The affordances of the Twitter platform have significantly altered the way we navigate our everyday life. Unlike traditional forms of media, Twitter’s succinct outlet of information has elevated social media sites to the status of a trustworthy news outlet. As a student, Twitter has intrinsically acted as more than simply  a social media site. Interdependent to platforms such as Facebook and Instagram, Twitter content allows for the spread of catchy information in a way that other platforms strive for. Twitter’s unwavering economic success is evidence of a effective business model which prioritises the user experience. Whilst recognising the flaws inherent to the platform which enable the spread of hate speech and fake news, Twitter has demonstrated proactive solutions. Contrasting the negative content produced by Twitter users, Twitter has proven to be a successful actor of social change movements such as the #MeToo movement. Ultimately afforded by the platform’s features; hashtags, trending tweets and character limiting, Twitter transcends perceptions of a traditional social media site.

Reference List

Caplan, L. (2017). Should Facebook and Twitter Be Regulated Under the First Amendment? Retrieved from: https://www.wired.com/story/should-facebook-and-twitter-be-regulated-under-the-first-amendment/

Guttmann, A. (2020). Leading U.S. Twitter advertisers in Q1 2020, by Impressions. Retrieved from Statista site: https://www.statista.com/statistics/1094351/us-twitter-advertisers-ranked-by-impressions/#:~:text=In%20a%20Q1%202020%20study,accumulated%20approximately%202.57%20billion%20impressions.

Fernández, A. M. (2017). Platformed racism: the mediation and circulation of an Australian race-based controversy on Twitter, Facebook and YouTube. Information, Communication & Society, 20:6, 930-946, DOI: 10.1080/1369118X.2017.1293130

Gieseler, C. (2019). The voices of #metoo : From grassroots activism to a viral roar. [ProQuest Ebook Central]. Retrieved from: https://ebookcentral-proquest-com.ezproxy2.library.usyd.edu.au

Hootsuite. (2020). Digital 2020. Retrieved from: https://hootsuite.com/resources/digital-2020

Humphreys, L., Gill, P., Krishnamurthy, B., Newbury, E. (2013). Historicizing New Media: A Content Analysis of Twitter. Journal of Communication, 63(3), 413–431. https://doi.org/10.1111/jcom.12030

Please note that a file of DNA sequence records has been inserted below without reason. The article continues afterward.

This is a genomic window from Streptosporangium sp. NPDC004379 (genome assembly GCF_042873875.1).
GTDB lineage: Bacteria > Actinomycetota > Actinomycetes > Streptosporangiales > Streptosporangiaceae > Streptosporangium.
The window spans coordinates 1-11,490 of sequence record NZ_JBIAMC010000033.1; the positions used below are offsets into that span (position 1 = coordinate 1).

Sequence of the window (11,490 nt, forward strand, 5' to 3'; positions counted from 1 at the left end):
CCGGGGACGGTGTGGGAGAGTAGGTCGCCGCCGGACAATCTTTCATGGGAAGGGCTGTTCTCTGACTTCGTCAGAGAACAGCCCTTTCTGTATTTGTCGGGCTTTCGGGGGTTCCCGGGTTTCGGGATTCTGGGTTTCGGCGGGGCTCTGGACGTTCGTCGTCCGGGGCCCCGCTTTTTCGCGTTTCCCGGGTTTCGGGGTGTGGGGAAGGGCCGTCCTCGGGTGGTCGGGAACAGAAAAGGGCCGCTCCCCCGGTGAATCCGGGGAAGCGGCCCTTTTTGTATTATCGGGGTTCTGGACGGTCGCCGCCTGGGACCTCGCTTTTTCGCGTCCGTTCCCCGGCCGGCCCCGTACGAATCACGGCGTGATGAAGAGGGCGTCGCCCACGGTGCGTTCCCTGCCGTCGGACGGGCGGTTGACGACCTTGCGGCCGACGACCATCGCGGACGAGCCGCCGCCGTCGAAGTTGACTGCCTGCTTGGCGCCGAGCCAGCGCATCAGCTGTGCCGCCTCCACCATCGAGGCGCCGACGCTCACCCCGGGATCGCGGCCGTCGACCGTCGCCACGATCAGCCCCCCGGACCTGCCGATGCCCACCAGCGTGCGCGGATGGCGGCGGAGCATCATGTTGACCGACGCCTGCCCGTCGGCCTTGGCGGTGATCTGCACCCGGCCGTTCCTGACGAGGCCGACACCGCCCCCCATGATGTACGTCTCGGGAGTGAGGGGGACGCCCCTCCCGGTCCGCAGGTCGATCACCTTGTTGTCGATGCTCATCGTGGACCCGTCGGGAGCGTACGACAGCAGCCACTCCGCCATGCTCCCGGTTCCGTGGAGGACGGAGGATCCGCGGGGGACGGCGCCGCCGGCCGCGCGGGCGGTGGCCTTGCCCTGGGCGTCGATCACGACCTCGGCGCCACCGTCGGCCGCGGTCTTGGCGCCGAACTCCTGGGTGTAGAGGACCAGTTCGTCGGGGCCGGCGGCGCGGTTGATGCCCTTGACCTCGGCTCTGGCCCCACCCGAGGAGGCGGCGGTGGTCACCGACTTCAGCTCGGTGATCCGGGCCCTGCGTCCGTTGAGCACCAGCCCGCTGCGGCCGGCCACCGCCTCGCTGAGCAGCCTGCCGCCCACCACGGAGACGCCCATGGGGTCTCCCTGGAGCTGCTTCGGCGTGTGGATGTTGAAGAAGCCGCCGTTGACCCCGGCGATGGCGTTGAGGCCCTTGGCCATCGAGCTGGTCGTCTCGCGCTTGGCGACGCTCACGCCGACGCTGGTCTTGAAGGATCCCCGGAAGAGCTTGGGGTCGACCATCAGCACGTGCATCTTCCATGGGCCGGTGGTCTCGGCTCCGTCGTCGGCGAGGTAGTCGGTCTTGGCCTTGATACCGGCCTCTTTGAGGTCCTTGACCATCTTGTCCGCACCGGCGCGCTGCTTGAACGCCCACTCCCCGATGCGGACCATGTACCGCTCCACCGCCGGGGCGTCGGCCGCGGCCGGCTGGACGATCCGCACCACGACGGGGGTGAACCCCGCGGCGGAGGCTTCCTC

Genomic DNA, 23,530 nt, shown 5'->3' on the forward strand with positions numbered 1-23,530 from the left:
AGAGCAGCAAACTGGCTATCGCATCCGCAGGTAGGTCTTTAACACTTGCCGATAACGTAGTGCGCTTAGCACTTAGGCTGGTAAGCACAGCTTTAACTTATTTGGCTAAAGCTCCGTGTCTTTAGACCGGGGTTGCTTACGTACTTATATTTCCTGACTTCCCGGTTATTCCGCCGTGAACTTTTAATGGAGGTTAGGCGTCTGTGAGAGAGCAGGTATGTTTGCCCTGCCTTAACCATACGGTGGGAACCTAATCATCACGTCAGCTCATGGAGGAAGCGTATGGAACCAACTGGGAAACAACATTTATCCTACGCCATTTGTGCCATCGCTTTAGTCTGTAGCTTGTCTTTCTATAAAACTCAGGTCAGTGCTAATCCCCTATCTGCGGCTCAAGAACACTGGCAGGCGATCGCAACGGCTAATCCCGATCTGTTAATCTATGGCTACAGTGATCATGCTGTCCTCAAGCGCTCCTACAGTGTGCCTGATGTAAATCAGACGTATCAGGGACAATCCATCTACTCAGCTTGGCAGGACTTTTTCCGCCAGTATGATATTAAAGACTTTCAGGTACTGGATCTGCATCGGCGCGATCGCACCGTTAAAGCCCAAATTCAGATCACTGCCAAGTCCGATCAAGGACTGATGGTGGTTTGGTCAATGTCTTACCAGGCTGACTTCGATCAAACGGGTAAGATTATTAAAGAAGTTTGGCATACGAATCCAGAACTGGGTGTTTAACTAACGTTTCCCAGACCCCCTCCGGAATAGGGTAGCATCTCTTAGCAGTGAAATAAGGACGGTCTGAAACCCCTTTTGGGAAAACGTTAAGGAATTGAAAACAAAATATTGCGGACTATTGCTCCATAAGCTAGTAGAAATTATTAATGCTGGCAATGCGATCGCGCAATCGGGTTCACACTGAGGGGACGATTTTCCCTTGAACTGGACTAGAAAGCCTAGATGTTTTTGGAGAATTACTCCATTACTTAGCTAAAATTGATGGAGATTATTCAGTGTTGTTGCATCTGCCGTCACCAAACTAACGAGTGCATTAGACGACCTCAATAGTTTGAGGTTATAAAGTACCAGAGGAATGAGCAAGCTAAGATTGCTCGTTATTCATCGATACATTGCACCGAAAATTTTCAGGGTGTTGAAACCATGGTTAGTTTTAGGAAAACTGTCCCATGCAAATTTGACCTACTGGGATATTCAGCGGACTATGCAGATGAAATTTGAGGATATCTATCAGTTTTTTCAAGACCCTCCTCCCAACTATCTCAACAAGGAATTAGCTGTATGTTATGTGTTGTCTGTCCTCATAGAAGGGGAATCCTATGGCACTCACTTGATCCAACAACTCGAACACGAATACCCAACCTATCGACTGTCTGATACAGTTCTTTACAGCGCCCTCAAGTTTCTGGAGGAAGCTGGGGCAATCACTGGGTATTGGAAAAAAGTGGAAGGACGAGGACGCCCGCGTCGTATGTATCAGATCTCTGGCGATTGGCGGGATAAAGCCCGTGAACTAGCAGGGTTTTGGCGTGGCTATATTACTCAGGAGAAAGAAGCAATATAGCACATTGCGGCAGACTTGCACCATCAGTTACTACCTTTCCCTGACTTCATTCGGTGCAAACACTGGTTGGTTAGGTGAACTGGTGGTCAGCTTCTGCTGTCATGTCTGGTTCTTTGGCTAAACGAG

Kelty, C. M. (2014) The Fog of Freedom. In T. Gillespie, P. J. Boczkowski and K. A. Foot (Eds.) Media Technologies: Essays on Communication, Materiality, and Society. (Pp. 196-220.) MIT Press.

Mamic, L. (2013). How the Larger Corporations Engage with Stakeholders through Twitter. International Journal of Market Research, 55(6), 851–872. https://doi.org/10.2501/IJMR-2013-070

#MeToo shows Twitter at its best raises transparency: Jack Dorsey, CEO. (2018, November 15). Economic Times. https://link.gale.com/apps/doc/A562174263/STND?u=usyd&sid=STND&xid=3f17d64f

Marwick, A., Boyd, D. (2011). I tweet honestly, I tweet passionately: Twitter users, context collapse, and the imagined audience. New Media & Society, 13(1), 114–133. https://doi.org/10.1177/1461444810365313

Murthy, Dhirag. (2011) Twitter: MIcrophone for the Masses? Media, Culture & Society, 33(5), 779-789. DOI: 10.1177/0163443711404744

Ott, B., & Dickinson, G. (2019). The twitter presidency : Donald J. Trump and the politics of white rage . Routledge. DOI: 10.4324/9780429054259

Reiff, N. (2020). Top 5 Twitter Shareholders. Retrieved from: https://www.investopedia.com/articles/insights/060916/top-3-twitter-shareholders-twtr.asp

Simon, H. A. (1971). Designing Organizations for an Information Rich World. In M. Greenberger (Ed.) Computers, Communications, and the Public Interest. (pp. 40 – 41) Baltimore, MD. The John Hopkins Press.

Techonomy. (2012). Jack Dorsey on Twitter’s Business Model

. Retrieved from: https://www.youtube.com/watch?v=MDO8954hOcY


About Elloura Srivastava 3 Articles
I am a second year student studying a Bachelor of Arts majoring in Art History and Digital Cultures.